We Need to Talk About Kylo

We Need to Talk About Kylo

*Includes spoilers for The Force Awakens and The Last Jedi.

You may have heard that a new Star Wars film dropped before Christmas, to a fairly mixed reception. As someone who isn’t a huge follower of the franchise with no cherished childhood memories at threat from the modern sequels, I had the luxury to disregard the crunchy bits and focus on the element that really spoke to me - the standout narrative of toxic masculinity. And we really need to talk about Kylo.

Over the years, the Star Wars universe has presented us with a variety of competing masculinities, from roguish fly-boys to violent, emotionless leaders, the jack-booted followers of orders to the pure of heart and morally rigid heroes. The Force Awakens introduced a new villain, Kylo Ren, with a new kind of masculinity which is more relevant than the chattering jury of the internet may realise. Some fans have been less than impressed with their beloved franchise’s latest bad guy, yet I would argue that Ren presents a frightening and more complex representation of masculinity than surface viewing would suggest.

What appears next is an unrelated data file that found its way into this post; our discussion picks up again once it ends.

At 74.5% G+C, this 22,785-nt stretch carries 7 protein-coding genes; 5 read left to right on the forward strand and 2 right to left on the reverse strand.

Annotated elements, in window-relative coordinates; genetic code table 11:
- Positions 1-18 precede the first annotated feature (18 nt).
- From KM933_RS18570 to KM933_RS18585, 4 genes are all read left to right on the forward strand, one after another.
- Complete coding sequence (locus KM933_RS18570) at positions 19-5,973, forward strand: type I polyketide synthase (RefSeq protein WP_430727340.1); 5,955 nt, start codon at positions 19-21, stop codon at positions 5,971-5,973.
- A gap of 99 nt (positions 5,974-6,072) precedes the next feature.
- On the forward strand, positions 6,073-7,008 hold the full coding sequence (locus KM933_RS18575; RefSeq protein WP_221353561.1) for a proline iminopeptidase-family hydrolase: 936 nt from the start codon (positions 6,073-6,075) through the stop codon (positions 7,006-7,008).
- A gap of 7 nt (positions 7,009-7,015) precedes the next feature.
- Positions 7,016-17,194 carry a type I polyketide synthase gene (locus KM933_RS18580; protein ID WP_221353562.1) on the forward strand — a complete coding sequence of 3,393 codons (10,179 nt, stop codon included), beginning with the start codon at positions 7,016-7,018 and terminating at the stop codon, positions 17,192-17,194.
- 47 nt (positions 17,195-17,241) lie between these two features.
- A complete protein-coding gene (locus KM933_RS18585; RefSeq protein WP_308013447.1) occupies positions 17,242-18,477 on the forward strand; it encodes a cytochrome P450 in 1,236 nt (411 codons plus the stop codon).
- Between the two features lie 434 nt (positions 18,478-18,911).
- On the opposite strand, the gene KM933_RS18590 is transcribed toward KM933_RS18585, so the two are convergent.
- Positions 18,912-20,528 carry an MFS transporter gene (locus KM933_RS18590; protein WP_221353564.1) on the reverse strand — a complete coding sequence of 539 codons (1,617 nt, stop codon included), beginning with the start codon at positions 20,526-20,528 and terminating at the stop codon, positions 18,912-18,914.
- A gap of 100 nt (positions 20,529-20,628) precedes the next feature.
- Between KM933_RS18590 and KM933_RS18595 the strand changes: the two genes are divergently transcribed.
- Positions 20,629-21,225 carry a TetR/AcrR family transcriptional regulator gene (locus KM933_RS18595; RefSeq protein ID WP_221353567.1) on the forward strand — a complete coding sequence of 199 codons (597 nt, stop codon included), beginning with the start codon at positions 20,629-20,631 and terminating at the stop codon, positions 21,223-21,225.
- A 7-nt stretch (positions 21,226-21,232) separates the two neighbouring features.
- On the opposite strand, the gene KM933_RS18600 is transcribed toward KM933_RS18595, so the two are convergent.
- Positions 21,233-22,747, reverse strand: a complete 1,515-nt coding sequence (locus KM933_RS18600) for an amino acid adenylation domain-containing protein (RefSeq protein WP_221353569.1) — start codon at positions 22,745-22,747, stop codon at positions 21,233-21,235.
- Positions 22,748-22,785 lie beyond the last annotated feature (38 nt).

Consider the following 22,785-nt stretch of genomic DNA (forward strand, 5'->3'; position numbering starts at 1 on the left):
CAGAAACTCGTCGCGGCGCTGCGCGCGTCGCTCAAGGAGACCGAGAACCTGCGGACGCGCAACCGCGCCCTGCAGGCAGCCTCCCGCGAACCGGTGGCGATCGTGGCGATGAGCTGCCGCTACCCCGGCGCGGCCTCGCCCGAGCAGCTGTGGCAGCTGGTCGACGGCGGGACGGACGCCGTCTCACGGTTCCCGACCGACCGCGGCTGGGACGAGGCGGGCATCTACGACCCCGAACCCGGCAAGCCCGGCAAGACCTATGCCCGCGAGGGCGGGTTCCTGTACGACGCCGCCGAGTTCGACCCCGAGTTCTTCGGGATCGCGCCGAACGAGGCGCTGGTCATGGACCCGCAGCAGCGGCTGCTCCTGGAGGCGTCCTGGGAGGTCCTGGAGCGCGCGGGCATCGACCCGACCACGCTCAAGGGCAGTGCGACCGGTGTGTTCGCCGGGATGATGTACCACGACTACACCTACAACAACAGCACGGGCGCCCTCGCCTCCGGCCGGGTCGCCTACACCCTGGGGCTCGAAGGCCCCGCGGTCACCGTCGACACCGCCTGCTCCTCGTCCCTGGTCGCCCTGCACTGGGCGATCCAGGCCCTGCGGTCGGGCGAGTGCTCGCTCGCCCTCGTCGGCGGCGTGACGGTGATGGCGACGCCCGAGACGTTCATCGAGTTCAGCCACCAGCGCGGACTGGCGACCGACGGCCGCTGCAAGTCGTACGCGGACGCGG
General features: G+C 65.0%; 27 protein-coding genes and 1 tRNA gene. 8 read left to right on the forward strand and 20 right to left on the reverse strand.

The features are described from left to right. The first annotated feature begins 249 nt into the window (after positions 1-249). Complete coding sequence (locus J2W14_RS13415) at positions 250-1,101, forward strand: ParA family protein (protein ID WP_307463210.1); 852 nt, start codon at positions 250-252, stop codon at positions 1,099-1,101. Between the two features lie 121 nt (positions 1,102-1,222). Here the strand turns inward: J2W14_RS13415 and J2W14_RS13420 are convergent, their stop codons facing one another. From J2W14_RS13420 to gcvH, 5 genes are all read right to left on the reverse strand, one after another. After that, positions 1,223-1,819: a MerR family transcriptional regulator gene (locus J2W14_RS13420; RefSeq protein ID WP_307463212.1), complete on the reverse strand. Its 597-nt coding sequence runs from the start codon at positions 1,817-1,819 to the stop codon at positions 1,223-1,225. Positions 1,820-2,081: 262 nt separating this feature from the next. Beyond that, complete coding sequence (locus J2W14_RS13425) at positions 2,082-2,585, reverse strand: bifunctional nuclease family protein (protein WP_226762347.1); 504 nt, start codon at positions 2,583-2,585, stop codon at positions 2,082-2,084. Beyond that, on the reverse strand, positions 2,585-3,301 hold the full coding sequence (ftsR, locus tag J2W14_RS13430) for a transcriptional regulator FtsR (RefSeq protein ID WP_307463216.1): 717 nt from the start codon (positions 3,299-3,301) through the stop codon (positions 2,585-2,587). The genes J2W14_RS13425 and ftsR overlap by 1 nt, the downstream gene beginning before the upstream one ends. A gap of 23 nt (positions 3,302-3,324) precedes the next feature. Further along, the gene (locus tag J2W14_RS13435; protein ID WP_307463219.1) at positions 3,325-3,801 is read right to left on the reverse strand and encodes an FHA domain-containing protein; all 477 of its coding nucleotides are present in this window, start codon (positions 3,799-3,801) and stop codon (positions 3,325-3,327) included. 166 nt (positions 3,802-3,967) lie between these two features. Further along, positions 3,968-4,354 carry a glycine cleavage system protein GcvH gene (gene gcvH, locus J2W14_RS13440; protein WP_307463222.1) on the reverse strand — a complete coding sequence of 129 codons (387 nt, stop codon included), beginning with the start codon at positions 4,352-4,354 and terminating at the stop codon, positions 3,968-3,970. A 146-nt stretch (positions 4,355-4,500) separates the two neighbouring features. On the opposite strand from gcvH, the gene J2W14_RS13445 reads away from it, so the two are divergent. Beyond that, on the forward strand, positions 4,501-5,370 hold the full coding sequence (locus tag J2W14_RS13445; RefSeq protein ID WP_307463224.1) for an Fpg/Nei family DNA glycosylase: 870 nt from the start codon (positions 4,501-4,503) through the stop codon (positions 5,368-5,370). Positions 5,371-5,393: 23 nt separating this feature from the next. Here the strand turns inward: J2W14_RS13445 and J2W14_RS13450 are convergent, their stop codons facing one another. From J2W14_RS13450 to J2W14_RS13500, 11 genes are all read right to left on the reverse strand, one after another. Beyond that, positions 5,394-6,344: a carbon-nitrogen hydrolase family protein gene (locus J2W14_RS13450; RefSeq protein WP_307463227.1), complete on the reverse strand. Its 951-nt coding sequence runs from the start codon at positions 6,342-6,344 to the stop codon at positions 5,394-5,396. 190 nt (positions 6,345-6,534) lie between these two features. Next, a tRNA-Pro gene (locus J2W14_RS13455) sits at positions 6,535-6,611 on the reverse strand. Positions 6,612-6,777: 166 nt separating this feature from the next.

Sociologists have identified a series of restrictive and sometimes contradictory cultural rules that dictate what it means to be a ‘real man’ in Western societies. These hegemonic rules1 form a hierarchy of acceptable masculine expression, with machismo, aggression and ruthlessness highly revered and feminine traits (and females) firmly at the bottom of the social pile. Men are socially encouraged to pursue these masculine ideals to toxic extremes2: intense competition with other men to the point of force and violence, the devaluation of women and anything feminine, suppression of all emotions other than anger, complete self-reliance and an unwillingness to admit weakness. These toxic masculine traits are present in all aspects of social interaction and subsequently many men feel pressured to live up to their narrow ideals out of fear that they will be negatively judged and rejected by other men and women if they fall short.